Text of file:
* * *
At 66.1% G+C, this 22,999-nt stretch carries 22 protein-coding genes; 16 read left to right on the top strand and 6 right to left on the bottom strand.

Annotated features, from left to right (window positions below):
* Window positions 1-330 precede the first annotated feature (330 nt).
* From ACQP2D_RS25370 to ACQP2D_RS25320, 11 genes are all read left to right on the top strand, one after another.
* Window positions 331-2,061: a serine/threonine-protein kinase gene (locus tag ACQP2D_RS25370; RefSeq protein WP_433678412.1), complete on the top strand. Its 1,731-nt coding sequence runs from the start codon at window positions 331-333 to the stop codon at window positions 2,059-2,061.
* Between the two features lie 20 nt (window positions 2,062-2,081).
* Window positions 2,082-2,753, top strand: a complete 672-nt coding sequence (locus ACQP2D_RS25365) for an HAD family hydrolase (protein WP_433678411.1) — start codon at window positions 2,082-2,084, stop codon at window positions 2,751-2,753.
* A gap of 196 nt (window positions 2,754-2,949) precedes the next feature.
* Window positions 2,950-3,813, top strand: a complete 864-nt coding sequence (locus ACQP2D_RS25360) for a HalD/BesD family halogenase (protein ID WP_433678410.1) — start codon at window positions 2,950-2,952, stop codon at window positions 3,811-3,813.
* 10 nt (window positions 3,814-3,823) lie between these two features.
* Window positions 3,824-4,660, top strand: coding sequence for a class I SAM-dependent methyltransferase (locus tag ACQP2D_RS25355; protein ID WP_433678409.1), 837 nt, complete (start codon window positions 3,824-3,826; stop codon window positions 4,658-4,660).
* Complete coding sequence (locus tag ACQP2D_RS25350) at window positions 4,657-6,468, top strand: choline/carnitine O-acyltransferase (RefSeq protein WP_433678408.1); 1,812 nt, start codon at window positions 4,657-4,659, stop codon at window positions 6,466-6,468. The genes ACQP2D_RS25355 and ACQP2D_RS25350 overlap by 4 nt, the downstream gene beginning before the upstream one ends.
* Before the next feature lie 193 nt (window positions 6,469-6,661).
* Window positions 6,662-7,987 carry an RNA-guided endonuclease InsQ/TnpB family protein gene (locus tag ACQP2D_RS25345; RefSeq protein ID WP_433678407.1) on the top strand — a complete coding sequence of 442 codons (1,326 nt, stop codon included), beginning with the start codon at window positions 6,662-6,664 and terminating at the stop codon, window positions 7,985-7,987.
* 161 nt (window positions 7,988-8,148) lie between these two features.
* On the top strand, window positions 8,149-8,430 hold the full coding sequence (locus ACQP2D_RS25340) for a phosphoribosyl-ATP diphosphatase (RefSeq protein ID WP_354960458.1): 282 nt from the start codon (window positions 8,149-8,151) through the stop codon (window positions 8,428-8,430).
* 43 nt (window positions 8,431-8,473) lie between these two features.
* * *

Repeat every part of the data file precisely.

At 66.1% G+C, this 22,999-nt stretch carries 22 protein-coding genes; 16 read left to right on the top strand and 6 right to left on the bottom strand.

Annotated features, from left to right (window positions below):
* Window positions 1-330 precede the first annotated feature (330 nt).
* From ACQP2D_RS25370 to ACQP2D_RS25320, 11 genes are all read left to right on the top strand, one after another.
* Window positions 331-2,061: a serine/threonine-protein kinase gene (locus tag ACQP2D_RS25370; RefSeq protein WP_433678412.1), complete on the top strand. Its 1,731-nt coding sequence runs from the start codon at window positions 331-333 to the stop codon at window positions 2,059-2,061.
* Between the two features lie 20 nt (window positions 2,062-2,081).
* Window positions 2,082-2,753, top strand: a complete 672-nt coding sequence (locus ACQP2D_RS25365) for an HAD family hydrolase (protein WP_433678411.1) — start codon at window positions 2,082-2,084, stop codon at window positions 2,751-2,753.
* A gap of 196 nt (window positions 2,754-2,949) precedes the next feature.
* Window positions 2,950-3,813, top strand: a complete 864-nt coding sequence (locus ACQP2D_RS25360) for a HalD/BesD family halogenase (protein ID WP_433678410.1) — start codon at window positions 2,950-2,952, stop codon at window positions 3,811-3,813.
* 10 nt (window positions 3,814-3,823) lie between these two features.
* Window positions 3,824-4,660, top strand: coding sequence for a class I SAM-dependent methyltransferase (locus tag ACQP2D_RS25355; protein ID WP_433678409.1), 837 nt, complete (start codon window positions 3,824-3,826; stop codon window positions 4,658-4,660).
* Complete coding sequence (locus tag ACQP2D_RS25350) at window positions 4,657-6,468, top strand: choline/carnitine O-acyltransferase (RefSeq protein WP_433678408.1); 1,812 nt, start codon at window positions 4,657-4,659, stop codon at window positions 6,466-6,468. The genes ACQP2D_RS25355 and ACQP2D_RS25350 overlap by 4 nt, the downstream gene beginning before the upstream one ends.
* Before the next feature lie 193 nt (window positions 6,469-6,661).
* Window positions 6,662-7,987 carry an RNA-guided endonuclease InsQ/TnpB family protein gene (locus tag ACQP2D_RS25345; RefSeq protein ID WP_433678407.1) on the top strand — a complete coding sequence of 442 codons (1,326 nt, stop codon included), beginning with the start codon at window positions 6,662-6,664 and terminating at the stop codon, window positions 7,985-7,987.
* 161 nt (window positions 7,988-8,148) lie between these two features.
* On the top strand, window positions 8,149-8,430 hold the full coding sequence (locus ACQP2D_RS25340) for a phosphoribosyl-ATP diphosphatase (RefSeq protein ID WP_354960458.1): 282 nt from the start codon (window positions 8,149-8,151) through the stop codon (window positions 8,428-8,430).
* 43 nt (window positions 8,431-8,473) lie between these two features.